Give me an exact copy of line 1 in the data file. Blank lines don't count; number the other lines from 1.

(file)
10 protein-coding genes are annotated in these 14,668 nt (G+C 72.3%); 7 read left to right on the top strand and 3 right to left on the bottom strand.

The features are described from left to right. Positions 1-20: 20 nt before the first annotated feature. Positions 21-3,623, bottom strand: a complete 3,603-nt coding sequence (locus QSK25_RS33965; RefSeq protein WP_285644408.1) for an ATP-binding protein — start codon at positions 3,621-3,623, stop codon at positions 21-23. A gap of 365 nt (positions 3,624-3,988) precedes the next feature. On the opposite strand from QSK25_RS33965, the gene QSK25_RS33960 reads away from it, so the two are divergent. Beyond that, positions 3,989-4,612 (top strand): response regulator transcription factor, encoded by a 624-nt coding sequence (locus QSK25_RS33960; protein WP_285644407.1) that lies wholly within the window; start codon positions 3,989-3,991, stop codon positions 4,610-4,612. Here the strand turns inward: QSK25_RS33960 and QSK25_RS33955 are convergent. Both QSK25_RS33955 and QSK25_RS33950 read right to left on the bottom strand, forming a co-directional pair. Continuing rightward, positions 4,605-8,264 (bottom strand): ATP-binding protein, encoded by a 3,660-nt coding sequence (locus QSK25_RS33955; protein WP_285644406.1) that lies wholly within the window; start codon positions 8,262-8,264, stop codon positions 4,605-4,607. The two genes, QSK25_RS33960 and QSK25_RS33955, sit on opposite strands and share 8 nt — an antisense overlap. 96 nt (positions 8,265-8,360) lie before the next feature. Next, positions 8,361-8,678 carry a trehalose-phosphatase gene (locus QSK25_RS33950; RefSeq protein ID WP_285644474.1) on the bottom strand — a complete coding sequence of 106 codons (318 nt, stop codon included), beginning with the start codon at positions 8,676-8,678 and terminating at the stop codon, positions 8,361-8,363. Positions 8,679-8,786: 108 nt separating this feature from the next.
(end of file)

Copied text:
10 protein-coding genes are annotated in these 14,668 nt (G+C 72.3%); 7 read left to right on the top strand and 3 right to left on the bottom strand.